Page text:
July 13, 2017
Has there ever been a nation as dedicated to preparing for doomsday as the United States? If that’s a thought that hasn’t crossed your mind, maybe it’s because you didn’t spend part of your life inside Cheyenne Mountain.
That's a tale I’ll get to soon, but first let me mention America’s “doomsday planes.”
Last month, troubling news emerged from U.S. Strategic Command (STRATCOM) that two of those aircraft, also known as E-4B National Airborne Operations Centers, were temporarily disabled by a tornado, leaving only two of them operational. And that, not surprisingly, caught my attention.
Maybe you don’t have the world’s end on your mind, not with Donald Trump’s tweets coming fast and furious, but I do. It’s a kind of occupational hazard for me. As a young officer in the U.S. Air Force in the waning years of the Cold War, the end of the world was very much on my mind. So think of this piece as the manifestation of a disturbing and recurring memory.
In any case, the reason for those doomsday planes is simple enough: in a national emergency, nuclear or otherwise, at least one E-4B will always be airborne, presumably above the fray and the fallout, ensuring what the military calls “command and control connectivity.”
Tomgram: William Astore, Returning to Cheyenne Mountain
[Note for TomDispatch Readers: If you’re already a TD subscriber, then yesterday you got my biannual email importuning you for money (my least favorite part of the TomDispatch year and undoubtedly yours, too). But since this site doesn’t take advertising and doesn’t have a secret stream of funds, you’re the ones who really do keep it going. So a million thanks to those of you who have already sent in contributions! As for those of you who are regular readers but don’t get our pieces by email, take just a moment, if you can, to read my message and consider donating by clicking here. Much appreciated. Tom]
My childhood was a nuclear one and I’m not talking about the nuclear family. I’m thinking of those duck-and-cover moments when, with air raid sirens screaming outside, we went under our school desks, hands over head, to test out our readiness for a Cold War nuclear exchange and the coming of the end of the world. Even at that young age, I suspect, we understood just how pathetic those desks and our hands were as defenses against an atomic blast, but that mattered little. It was so in the spirit of the era -- and not just when it came to children either.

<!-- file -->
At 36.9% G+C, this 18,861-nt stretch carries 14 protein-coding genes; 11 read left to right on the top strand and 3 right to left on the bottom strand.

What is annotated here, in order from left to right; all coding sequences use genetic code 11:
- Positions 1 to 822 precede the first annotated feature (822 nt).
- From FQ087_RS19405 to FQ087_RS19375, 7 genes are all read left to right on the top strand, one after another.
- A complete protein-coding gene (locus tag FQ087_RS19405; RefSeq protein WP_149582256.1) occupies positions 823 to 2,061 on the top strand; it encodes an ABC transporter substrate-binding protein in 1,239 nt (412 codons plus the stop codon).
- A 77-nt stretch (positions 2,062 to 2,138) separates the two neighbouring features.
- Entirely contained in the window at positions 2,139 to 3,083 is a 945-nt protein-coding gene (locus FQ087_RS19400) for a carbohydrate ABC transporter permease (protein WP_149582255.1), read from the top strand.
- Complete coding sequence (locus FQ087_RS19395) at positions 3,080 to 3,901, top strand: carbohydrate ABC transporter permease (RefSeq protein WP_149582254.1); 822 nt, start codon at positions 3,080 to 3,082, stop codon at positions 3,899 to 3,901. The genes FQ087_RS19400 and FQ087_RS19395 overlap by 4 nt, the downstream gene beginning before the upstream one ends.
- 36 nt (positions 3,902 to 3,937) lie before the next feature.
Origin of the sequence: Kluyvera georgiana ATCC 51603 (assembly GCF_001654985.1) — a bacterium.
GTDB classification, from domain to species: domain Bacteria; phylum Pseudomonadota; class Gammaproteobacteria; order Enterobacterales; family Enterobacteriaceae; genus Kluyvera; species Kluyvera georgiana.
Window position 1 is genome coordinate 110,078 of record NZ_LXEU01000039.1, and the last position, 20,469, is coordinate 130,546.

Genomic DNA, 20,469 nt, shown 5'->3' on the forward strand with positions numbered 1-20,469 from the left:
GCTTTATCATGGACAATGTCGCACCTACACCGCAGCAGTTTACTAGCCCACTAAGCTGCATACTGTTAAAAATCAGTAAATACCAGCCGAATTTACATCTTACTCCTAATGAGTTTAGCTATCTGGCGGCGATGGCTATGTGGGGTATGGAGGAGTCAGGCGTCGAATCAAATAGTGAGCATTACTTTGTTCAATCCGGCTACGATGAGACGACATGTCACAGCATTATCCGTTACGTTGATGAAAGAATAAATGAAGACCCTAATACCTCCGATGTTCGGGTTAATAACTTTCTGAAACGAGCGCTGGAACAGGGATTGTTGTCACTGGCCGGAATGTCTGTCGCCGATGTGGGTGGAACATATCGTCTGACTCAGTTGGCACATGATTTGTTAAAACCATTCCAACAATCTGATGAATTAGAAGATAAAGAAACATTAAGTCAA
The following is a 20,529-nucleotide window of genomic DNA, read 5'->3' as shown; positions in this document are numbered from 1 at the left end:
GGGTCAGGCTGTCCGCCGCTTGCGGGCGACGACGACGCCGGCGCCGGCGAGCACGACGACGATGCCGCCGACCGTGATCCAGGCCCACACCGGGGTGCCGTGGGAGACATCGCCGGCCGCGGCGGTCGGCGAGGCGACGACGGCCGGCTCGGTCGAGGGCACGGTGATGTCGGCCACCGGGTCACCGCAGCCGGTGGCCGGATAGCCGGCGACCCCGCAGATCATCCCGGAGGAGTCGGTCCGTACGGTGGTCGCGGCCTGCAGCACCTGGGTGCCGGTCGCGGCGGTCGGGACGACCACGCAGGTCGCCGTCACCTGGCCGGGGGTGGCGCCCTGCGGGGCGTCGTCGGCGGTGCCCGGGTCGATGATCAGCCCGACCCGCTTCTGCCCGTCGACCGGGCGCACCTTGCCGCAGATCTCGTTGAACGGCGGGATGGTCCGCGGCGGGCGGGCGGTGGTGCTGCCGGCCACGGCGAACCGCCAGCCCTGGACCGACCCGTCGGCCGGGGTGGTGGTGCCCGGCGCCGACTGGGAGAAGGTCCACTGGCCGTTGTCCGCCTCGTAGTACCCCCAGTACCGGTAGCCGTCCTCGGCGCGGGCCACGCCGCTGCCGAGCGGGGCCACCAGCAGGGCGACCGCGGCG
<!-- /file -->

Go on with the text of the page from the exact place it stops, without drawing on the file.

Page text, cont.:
I’ve never, for instance, forgotten an illustration from Paul Boyer’s classic book, By the Bomb’s Early Light, on the American nuclear fallout (of a cultural sort) that followed the atomic bombings of Hiroshima and Nagasaki as World War II ended and the subsequent Cold War nuclear arms race began. Boyer found that illustration in How to Survive an Atomic Bomb, a 1950 book that caught the spirit of its moment. It showed a natty-looking man wearing one of the signature fedoras of that time, its brim partially over his eyes. The caption for it went: “If you are caught outdoors in a sudden attack, a hat will give you at least some protection from the ‘heat flash.’” Women were similarly urged to wear stockings and long-sleeved dresses just in case their day happened to be interrupted by a Russian nuclear strike.
Think of these as 1950s fashion tips for the apocalypse as American fears of a nuclear conflagration grew in those years. As a Federal Civil Defense Agency pamphlet of the time typically suggested, if a nuclear blast occurred, you could “jump in any handy ditch or gutter... drop flat on ground or floor... to lessen the chances of being struck by falling and flying objects, flatten out at the base of a wall, or at the bottom of a bank.” Or you could simply “bury your face in your arms.” Whatever you did, however, the one thing you weren’t to do, the agency suggested, was “lose your head” -- and whatever bureaucrat offered that pungent advice undoubtedly didn't mean it literally.
In those years, when it came to the apocalypse, you might say that this country did indeed lose its head. One witness to that was retired Air Force lieutenant colonel and TomDispatch regular William Astore. He spent significant parts of his military career in the late 1980s locked inside a mountain (so much better than a ditch or gutter if you were seriously thinking about making it through the end of life as we knew it). He’s never forgotten his professional experience of the nuclear mindset in this country and, in a later lockdown moment filled with rising apocalyptic fears, he naturally finds himself thinking about it again.